Greek physicians held the cabbage in high esteem for its medicinal properties: Chrysippus devoted an entire treatise to the cabbage; Pythagoras praised its virtues; and Hippocrates prescribed it as a cure diarrhea and cramps. Cabbage was also prescribed to expectant mothers to increase lactation. Hippocrates and Galen belived that raw vegetables should be served first, as they slipped through the system without creating obstructions for the rest of a meal. Greek philosopher Diogenes ate only cabbage and water. In Greek mythology, the cabbage is said to have sprung from the perspiration of Zeus.
Cabbage should be used as soon after cutting as possible, as exposure to the air causes loss of vitamin C.
When cooking cabbage, use a stainless steel pan, and cook it over low heat. Because cabbage is a sulfur food. it is gas-forming, and this method of cooking will help avoid this. Covering the pan wtth a vacuum top will also help, and the mineral balance can be maintained in this type of vessel.
Cabbage should be cooked quickly, sliced or shredded to avoid longer cooking time, and served immediately. It is best combined with other vegetables, a starch, or a protein. (Apples and cabbage together are delicious.)
Because cabbage is a sulfur food, it can cause intestinal distress. It also contains a great deal of roughage, and some people find that they cannot eat raw cabbage.
Benefits of Cabbage
Cabbage, both red and green, is one of the least expensive of the vitamin-protective foods, and is one of the most healthful vegetables. It is an excellent source of vitamin C. Raw cabbage juice may be taken when citrus fruits are prohibited, and can be made more palatable by combining it with a milder juice, such as celery or tomato.
Raw cabbage is a fair source of vitamin A, a good source of vitamin B1, and contains some vitamin G. Cabbage is alkaline in reaction, high in cellulose or roughage, and has a very low calorie content. Cooked red cabbage is superior to white or green in that some people seem to be less sensitive to it. Cooked cabbage still retains a fair amount of vitamin A. The outside leaves of cabbage-those leaves that are very green-have as much as 40 percent more calcium than the inside leaves.
Cabbage contains many minerals: it is rich in calcium and potassium, and contains chlorine, iodine, phosphorus, sodium, and sulfur. Red cabbage has more calcium but slightly less of the other minerals than white or green cabbage.
When we were traveling in Switzerland, we noted how a variety of curly cabbage was used as a pack for eczema and for various leg conditions such as varicose veins and leg ulcers. This external pack was made by chopping the cabbage into fine pieces and mixing it with distilled water. The pack was placed on the affected area and wrapped with a linen cloth. The sulfur in cabbage helps destroy the ferments in the blood, and is especially good for any skin trouble when used both internally and externally. Sulfur is one of the elements that increases body heat, so people with cold feet might want to include cabbage in their diet.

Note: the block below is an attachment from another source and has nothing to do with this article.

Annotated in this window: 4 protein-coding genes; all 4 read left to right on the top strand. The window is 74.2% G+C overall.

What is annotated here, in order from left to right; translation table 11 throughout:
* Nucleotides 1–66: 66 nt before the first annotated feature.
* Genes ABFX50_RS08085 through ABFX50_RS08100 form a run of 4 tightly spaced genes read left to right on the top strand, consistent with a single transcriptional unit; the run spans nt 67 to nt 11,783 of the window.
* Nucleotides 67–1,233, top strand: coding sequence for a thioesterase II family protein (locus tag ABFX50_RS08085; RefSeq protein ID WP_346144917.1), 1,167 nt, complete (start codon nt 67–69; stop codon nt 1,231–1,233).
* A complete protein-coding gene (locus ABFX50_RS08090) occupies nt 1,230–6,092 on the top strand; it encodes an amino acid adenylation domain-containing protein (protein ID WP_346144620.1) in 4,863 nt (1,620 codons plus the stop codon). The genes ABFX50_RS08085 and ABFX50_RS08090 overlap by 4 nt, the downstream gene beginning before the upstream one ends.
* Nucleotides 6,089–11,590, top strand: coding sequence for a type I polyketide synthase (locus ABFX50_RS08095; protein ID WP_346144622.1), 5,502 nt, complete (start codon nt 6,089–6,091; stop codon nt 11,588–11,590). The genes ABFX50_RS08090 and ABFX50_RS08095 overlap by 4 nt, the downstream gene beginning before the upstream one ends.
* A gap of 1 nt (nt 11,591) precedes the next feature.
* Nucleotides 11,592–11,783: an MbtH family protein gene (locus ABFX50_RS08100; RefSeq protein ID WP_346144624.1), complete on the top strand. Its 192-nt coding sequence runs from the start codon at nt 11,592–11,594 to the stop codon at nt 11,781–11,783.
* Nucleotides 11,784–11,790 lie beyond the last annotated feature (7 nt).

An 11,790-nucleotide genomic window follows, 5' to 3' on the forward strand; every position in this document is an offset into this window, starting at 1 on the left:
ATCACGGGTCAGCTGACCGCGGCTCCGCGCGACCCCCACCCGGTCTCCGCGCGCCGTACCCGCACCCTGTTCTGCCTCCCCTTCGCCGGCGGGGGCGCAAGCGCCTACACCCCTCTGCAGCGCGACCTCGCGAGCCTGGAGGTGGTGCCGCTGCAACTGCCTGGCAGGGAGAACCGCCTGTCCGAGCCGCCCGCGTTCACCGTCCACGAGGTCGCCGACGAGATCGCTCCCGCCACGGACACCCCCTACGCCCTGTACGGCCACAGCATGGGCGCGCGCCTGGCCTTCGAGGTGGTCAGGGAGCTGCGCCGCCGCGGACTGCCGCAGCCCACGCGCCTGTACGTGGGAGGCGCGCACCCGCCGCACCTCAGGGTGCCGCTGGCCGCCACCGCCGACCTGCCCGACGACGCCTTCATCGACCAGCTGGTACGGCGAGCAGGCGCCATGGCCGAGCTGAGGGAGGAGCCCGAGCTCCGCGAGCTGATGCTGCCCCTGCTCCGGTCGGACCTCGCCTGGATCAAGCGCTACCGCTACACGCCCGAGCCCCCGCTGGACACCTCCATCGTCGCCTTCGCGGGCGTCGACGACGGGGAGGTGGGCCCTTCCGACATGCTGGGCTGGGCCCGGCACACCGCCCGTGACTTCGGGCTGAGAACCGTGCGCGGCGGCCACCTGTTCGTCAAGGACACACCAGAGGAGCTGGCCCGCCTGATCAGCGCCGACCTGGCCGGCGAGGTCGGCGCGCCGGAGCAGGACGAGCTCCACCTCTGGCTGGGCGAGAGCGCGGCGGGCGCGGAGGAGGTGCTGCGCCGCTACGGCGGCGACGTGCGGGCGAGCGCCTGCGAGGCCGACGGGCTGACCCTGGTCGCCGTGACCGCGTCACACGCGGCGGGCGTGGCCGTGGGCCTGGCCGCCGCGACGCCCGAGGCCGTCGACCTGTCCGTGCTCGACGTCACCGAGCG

Dr. Garnett Cheney, clinical professor at the University of California, has found that the use of raw cabbage juice showed promising results in the cure of ulcers of the stomach. Dr. Cheney thinks that the vitamin U in cabbage is what helps. He discovered that after his ulcer patients drank raw cabbage juice over a period of four or five days, most of their symptoms would disappear.
I do not believe, however, that raw vegetable juice in itself, no matter what kind, would give relief to most ulcer conditions. I use what we call cabbage juice diets because there are factors in cabbage juice that may accelerate healing and overcome ulcers of the stomach more readily than other juices.
Cabbage is very effective in helping overcome constipation, and sauerkraut, or sauerkraut juice, is particularly good for a sluggish intestinal tract, and for more serious cases of constipation. Sauerkraut juice, with a little lemon juice added, may be helpful for diabetes. Raw sauerkraut juice stimulates the body in general, and when mixed with tomato juice, makes a wonderful laxative. It is very high in vitamin C and lactic acid.
While in New Zealand, I spoke with the head food buyer for the Army, who told me that cabbage was considered one of the best foods for keeping a clean, clear complexion, and that servicewomen insisted on having cabbage salads to keep their complexions clear.
ChiefThunderbutt wrote:ass cabbage
Users browsing this forum: No registered users and 1 guest